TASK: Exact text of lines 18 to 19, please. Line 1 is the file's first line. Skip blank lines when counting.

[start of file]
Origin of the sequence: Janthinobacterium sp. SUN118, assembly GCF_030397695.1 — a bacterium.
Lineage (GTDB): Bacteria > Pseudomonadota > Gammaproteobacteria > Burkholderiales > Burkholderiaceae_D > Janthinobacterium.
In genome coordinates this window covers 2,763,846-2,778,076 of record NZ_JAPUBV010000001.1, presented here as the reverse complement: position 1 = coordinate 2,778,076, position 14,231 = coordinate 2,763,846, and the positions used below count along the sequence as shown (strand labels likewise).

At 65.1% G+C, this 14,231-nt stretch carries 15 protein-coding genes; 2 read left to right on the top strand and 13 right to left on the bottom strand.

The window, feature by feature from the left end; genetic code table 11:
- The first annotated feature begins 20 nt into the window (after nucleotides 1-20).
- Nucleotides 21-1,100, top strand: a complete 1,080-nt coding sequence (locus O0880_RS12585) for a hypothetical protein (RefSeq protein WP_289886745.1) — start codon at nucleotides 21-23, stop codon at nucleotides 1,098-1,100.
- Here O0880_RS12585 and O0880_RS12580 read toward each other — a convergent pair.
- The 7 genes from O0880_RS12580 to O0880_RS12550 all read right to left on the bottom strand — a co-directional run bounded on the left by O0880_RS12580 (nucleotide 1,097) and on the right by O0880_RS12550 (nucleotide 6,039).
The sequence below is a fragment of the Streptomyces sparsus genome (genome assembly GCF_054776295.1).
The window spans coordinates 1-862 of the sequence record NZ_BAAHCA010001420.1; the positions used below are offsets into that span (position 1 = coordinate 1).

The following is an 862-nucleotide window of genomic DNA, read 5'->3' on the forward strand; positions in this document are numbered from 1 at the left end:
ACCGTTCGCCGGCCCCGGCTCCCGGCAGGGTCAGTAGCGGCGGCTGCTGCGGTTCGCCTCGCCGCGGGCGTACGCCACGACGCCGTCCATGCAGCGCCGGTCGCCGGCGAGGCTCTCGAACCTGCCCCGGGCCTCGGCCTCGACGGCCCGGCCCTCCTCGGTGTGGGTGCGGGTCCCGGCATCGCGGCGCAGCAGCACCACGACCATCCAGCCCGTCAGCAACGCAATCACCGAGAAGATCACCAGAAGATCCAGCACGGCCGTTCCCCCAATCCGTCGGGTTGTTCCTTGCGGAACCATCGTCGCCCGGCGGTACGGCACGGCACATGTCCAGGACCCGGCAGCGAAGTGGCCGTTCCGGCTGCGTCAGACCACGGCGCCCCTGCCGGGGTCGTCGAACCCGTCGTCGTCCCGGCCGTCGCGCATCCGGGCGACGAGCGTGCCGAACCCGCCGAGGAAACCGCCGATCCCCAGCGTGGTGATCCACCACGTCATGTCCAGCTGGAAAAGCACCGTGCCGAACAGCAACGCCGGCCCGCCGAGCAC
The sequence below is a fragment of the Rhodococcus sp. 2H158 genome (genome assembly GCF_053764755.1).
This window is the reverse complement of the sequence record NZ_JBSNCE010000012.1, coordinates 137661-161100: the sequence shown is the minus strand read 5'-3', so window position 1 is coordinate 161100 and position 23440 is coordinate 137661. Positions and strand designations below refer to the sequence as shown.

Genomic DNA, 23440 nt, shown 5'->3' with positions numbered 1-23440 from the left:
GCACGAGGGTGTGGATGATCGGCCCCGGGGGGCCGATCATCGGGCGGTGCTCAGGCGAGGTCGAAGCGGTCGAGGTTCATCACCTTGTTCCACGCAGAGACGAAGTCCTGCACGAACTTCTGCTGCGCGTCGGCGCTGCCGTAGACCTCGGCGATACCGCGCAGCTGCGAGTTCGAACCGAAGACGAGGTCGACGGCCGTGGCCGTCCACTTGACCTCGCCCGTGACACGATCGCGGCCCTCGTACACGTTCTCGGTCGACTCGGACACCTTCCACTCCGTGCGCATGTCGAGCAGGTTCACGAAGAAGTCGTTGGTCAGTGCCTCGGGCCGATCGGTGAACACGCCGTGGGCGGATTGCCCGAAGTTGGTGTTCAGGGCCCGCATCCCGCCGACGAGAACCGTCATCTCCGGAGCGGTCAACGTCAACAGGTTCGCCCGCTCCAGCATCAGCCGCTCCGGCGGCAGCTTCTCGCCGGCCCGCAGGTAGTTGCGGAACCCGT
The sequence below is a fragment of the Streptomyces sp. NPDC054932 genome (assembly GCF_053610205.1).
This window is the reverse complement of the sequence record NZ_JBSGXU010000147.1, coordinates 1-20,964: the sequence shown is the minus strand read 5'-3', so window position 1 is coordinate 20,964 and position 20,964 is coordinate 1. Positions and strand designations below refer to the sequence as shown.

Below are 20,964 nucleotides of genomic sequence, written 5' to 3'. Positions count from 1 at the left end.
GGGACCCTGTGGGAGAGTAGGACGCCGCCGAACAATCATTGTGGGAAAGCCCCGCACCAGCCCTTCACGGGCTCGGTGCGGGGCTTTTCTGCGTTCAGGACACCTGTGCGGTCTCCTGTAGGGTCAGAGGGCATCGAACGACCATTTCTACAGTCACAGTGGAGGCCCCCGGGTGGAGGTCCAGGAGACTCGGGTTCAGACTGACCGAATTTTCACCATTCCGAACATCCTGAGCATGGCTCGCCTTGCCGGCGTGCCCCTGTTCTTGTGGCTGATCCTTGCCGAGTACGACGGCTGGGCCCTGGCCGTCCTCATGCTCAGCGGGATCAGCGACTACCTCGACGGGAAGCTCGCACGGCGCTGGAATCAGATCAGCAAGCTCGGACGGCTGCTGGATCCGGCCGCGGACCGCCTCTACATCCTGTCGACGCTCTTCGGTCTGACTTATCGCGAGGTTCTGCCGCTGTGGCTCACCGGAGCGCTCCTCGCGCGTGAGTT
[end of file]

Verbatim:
The sequence below is a fragment of the Streptomyces sp. NPDC054932 genome (assembly GCF_053610205.1).
This window is the reverse complement of the sequence record NZ_JBSGXU010000147.1, coordinates 1-20,964: the sequence shown is the minus strand read 5'-3', so window position 1 is coordinate 20,964 and position 20,964 is coordinate 1. Positions and strand designations below refer to the sequence as shown.